BURLINGTON – The most expensive bus contract in recent memory for the district was formally supported by Town Meeting during its second session.

With vendor rates uniformly spiking for districts seeking new bus contracts after this school year, the School Committee approved the lone bid returned to them by a 4-0-1 vote. Committee member Stephen Nelson abstained because his wife is a member of the Burlington Public School system. A thorough presentation of the 5-year contract was heard by Town Meeting before a vote was made.

The $2,295,751 bus contract bid is 37 percent higher than the existing contract that is set to expire at the end of this school year on June 20.

Robert Cunha, director of technology and operations for the School Department, admitted the new contract comes with a “bit of sticker shock” when compared to previous contracts.

“We are happy we got the bid, but slightly disappointed in the number of bids we got back,” Cunha said.

A total of 16 bus providers were involved in the bidding process, but only one bid was presented back to the district, and it was from the district’s existing transportation provider, A&F Bus Company, out of Billerica. A&F Bus Company has been the district’s provider for the last decade.

“We wanted competition,” professed Cunha. “A lot has changed from the bus contract bidding process of five years ago.”

Some changes, which have exacerbated bus contracts in the modern day, include the Family and Medical Leave Act (FMLA), insurance for bus drivers, and off-time training, all of which are costs included in the transportation contract. Before, those aspects were not a part of the transportation contract.

The School Department hired a traffic consultant this past January to help with the existing and new contract process.

The consultant’s duties entailed providing assistance in what the district is looking to do in its next bus contract, reviewing and analyzing the existing contract to see if there are any downfalls or deficiencies, examining bus route options, and to see if there are any cost savings available when devising the new contract.

The consultant has a proven track record and has worked with over 100 districts in Massachusetts for this same purpose.

The consultant was in attendance during the committee’s most recent meeting, restating transportation vendor rates have gone up everywhere for districts renewing their contracts at the end of this school year.

“There are new costs built into the contract compared to the original contract from five years ago,” the consultant detailed.

School Committee member Thomas Murphy, Jr. raised the point that there was competition, even though only one bid came back out of 16.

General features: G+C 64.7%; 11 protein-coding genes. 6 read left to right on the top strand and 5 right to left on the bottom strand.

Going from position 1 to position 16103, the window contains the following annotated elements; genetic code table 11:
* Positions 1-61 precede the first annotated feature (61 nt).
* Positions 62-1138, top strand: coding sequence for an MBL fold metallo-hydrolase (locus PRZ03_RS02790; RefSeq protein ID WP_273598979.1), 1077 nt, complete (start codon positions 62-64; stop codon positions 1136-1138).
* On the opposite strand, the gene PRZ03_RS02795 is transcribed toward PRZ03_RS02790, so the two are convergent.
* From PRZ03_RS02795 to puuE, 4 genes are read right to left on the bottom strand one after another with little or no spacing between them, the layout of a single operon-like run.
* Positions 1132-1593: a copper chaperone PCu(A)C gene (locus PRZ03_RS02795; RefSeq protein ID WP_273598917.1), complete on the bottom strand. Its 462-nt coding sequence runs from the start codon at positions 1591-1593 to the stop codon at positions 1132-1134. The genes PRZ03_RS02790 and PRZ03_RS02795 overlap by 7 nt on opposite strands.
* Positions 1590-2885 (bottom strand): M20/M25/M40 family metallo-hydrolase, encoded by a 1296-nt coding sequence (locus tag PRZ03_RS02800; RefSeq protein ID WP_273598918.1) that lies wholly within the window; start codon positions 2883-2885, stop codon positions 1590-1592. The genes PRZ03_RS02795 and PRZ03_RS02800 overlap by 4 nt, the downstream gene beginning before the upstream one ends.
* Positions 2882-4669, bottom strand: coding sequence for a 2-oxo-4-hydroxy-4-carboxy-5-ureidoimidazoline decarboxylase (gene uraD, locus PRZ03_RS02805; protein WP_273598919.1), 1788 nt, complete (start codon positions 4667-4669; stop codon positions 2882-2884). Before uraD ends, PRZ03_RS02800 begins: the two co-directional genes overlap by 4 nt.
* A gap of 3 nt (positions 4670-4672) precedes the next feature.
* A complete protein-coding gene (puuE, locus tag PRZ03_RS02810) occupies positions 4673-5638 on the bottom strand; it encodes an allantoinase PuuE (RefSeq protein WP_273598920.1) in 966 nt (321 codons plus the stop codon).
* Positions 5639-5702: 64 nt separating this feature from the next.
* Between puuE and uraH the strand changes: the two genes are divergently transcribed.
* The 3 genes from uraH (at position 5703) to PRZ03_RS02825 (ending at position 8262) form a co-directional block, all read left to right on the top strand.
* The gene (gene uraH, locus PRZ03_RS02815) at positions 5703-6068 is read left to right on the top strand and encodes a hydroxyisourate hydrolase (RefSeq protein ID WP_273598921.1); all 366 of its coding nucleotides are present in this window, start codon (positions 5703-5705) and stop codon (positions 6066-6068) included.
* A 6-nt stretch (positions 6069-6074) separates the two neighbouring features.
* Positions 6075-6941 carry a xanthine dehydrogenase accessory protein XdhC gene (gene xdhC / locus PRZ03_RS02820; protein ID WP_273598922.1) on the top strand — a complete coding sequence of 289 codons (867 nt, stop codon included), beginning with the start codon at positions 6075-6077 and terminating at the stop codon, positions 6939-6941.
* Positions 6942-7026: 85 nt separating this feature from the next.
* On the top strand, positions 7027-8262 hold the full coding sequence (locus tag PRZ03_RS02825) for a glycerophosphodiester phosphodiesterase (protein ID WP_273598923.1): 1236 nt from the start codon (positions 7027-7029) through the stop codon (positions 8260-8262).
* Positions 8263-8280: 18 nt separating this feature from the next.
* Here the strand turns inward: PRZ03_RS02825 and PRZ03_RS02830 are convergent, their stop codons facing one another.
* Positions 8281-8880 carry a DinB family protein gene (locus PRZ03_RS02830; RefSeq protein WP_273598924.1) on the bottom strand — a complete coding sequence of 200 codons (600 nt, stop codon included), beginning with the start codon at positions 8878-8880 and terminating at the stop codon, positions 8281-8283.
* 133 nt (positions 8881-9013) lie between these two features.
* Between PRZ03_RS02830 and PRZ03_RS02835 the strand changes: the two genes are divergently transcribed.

“It would have been nice to see some typical contract competition, but the fact that there was interest and [vendors] attending meetings and not bidding, in a way is competition,” articulated Murphy. “The vendors realized we had pretty good numbers with our existing contract and [A&F Bus Company] was in that room, and the other vendors figured they could not beat it so they did not even try.”

Murphy, along with the other committee members, reinforced their support for A&F Bus Company.

“I have been very satisfied with A&F Bus Company and I would have been disappointed if we did not end up with them,” added Murphy. “It would have been nice if the contract bid was lower, but I support voting it tonight.”

Pacifying Town Meeting

Town Meeting’s biggest criticisms revolved around the contract being 5-years and not 3 or 1, in addition to the recurring condemnation of only one big being received.

Several Town Meeting members used words like “disappointment” to describe their feelings towards the $2.2 million contract.

On the other end of the spectrum, many members understood the context of the bidding process when it comes to transportation contracts in 2019.

“Everyone was obviously disappointed there was only one bidder and that the financial increase was so large,” said Precinct 6 member John Iler, who is also on the Ways & Means Committee for the School Department’s financial matters. “The reality is the lone bidder came in at the bottom 10 percent of recent transportation contract that have been looked at. Even though the increase is large, this is about the best deal going compared to other school districts.”

Iles also mentioned transportation vendors do not prefer shorter contracts, like 3 or 1 years, as they like the security of a contract with more longevity.

Precinct 1 member Nolan Glantz expressed “surprise” that there was an actual debate on the long versus short contract matter.

“If we shorten the contract, the transportation bidder is going to charge more per year. It is basic business sense,” Glantz lectured. “It looks worse because we locked in a low rate five years ago, and now the rates have gone up. However, the benefit of 5 over 3 years is you get the new rate which would be better at 5 than 3, and we get that rate locked in longer instead of dealing with another rate jump in three years. I definitely favor this.”

Apparently, the rest of Town Meeting wised up to Glantz’s point of view because the members went on to overwhelmingly support the $2,295,751 transportation contract.

Town Meeting reconvenes tonight for its third and likely final session.

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